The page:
Olfactory Cultures of Asia is an innovative multi-disciplinary collection that explores the interconnections and disjunctures in Asian cultural histories of scent and how they resonate in contemporary arenas such as politics, religion, health, environmental discourse, and everyday life. Scent is uniquely powerful as an imposed marker of ethnic, gender, and class identities, but it can also overwhelm previously constructed boundaries and transform social-sensory realities, within contexts of environmental degradation, pathogen outbreaks, and racial politics. Bringing together international scholars with deep knowledge of the region, this collection aims to examine the mechanics by which scent constitutes worlds, and in particular, how scent functions as a category of social and moral boundary-marking and boundary breaching within, between, and beyond Asian societies.
Home to diverse olfactory cultures, Asia is transnationally connected in scent through histories of economic exchange via the spice road, through the diffusion of dharmic traditions and scientific knowledges, and through legacies of colonialization and their associated regimes of hygiene. With notable exceptions (e.g. Kalekin-Fishman & Low 2010; McHugh 2012), however, there has been very little analysis of sensoria in Asian contexts (Low 2019), and still less research devoted to olfaction. As Constance Classen et al. argue (1994), the Western hierarchy of the senses aligns visual and auditory modes with reason and rationality. In contrast, olfaction is dismissed; philosopher Immanuel Kant (1798) bemoaned that scent is the most ignoble of the senses, being “animalistic”, “fleeting”, and unworthy of cultivation. Interacting with the enduring frames of Orientalism, Western ocularcentrism has also aligned Asia and its peoples with more ‘debase’ or ‘primal’ senses (Scott 2011). This sensory stereotyping appears in persistent tropes about the sensuality of Asian cultures and ‘stinky’ Asian foods and bodies (for example, see Mallapragada 2016: 264 on curry).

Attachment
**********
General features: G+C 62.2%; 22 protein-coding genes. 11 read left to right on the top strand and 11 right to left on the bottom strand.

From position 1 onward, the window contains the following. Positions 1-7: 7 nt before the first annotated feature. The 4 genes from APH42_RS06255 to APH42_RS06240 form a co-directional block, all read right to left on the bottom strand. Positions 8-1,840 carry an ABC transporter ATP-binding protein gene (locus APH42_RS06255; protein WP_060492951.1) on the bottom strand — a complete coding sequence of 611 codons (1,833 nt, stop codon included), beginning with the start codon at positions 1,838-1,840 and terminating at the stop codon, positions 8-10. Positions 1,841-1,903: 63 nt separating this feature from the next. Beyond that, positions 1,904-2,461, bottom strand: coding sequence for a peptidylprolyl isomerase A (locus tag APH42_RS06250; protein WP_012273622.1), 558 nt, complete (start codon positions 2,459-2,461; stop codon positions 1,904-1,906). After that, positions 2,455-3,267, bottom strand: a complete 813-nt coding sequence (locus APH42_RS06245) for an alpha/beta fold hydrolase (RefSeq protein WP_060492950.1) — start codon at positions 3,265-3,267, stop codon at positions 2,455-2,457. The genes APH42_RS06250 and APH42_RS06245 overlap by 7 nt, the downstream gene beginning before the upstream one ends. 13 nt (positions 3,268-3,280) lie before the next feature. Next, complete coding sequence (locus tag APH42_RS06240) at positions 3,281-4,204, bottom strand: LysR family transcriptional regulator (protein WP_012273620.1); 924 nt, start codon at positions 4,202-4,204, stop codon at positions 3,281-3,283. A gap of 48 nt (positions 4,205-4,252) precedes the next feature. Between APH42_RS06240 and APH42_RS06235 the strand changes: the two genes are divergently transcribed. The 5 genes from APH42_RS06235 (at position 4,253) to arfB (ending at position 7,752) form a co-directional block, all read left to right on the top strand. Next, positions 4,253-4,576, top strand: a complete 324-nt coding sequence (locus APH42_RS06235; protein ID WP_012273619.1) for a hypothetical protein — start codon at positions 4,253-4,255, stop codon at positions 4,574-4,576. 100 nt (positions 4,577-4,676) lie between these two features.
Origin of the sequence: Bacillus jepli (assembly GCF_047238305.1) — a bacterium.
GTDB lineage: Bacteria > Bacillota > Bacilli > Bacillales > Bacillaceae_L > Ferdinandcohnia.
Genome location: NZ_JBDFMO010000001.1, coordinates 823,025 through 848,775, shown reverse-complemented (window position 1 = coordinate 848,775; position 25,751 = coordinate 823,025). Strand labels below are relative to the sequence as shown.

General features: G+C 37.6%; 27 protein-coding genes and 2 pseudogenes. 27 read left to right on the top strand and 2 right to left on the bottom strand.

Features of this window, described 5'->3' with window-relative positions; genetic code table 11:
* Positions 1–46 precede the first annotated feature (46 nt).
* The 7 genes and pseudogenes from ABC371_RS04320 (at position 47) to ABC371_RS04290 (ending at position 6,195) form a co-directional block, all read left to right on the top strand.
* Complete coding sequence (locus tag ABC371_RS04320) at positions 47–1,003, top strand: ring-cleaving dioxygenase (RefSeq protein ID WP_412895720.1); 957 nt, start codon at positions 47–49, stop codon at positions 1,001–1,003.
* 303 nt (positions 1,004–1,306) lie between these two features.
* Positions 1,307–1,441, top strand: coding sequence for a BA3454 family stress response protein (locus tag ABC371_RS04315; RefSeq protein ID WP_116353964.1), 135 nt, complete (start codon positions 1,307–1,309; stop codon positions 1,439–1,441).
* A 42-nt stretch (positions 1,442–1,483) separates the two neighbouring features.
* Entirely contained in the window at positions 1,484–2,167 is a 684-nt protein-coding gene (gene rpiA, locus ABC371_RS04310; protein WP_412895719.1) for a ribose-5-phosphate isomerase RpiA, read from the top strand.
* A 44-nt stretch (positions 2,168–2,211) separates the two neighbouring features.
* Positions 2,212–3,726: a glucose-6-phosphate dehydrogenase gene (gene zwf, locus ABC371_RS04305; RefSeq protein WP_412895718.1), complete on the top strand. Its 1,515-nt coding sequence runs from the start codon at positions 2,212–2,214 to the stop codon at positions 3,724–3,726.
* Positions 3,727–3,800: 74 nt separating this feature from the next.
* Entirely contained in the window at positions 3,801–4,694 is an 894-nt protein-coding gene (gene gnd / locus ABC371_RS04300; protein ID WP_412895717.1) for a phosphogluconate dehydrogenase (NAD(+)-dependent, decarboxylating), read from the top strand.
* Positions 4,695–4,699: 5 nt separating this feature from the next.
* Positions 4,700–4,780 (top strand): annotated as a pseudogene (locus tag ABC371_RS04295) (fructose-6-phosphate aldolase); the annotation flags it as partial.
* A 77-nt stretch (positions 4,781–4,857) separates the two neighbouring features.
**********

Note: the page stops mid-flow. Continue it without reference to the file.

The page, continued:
This volume takes olfaction seriously and critically, in order to avoid essentializing its relationship to Asian societies, while engaging its full potential as an analytical frame and lived phenomenon. Scholars have begun dismantling ocular-centrism in the West, by examining the exact work of vision (Grasseni 2007) and its position in a multi-sensorial world (Howes 2019). However, as sensory studies has grown into a distinct discipline, scholarship continues to reflect certain Western and Englishlanguage prejudices (Gould et al. 2019; Low 2019). By engaging with Asian sensory cosmologies, scholars can challenge preconceived ideas about what constitutes a sense or sensible phenomenon, as well as the relationship between sense, society, and history (Classen 1999). Smell shapes individual, collective, and state-based memory, as well as discourses about heritage and power, informing but also unsettling official histories (Low 2010). As such, it suggests a pervasive and powerful intimacy which, analysed from sites of exchange, contributes to our understanding of the human condition, mobility, and interconnection. The editors welcome contributions from a range of disciplines, including anthropology, art history, economics, history, religious studies, media studies and from a range of locations within, between, or beyond, the Asian region. This edited collection aims to move beyond cursory treatments of the senses as cultural epiphenomena, or their dismissal as unreliable historical narrators. Therefore, contributions must engage with olfaction as a source of theoretical and methodological understanding. Contemporary ethnographic papers should be well grounded in wider historical, economic, and political contexts of Asia.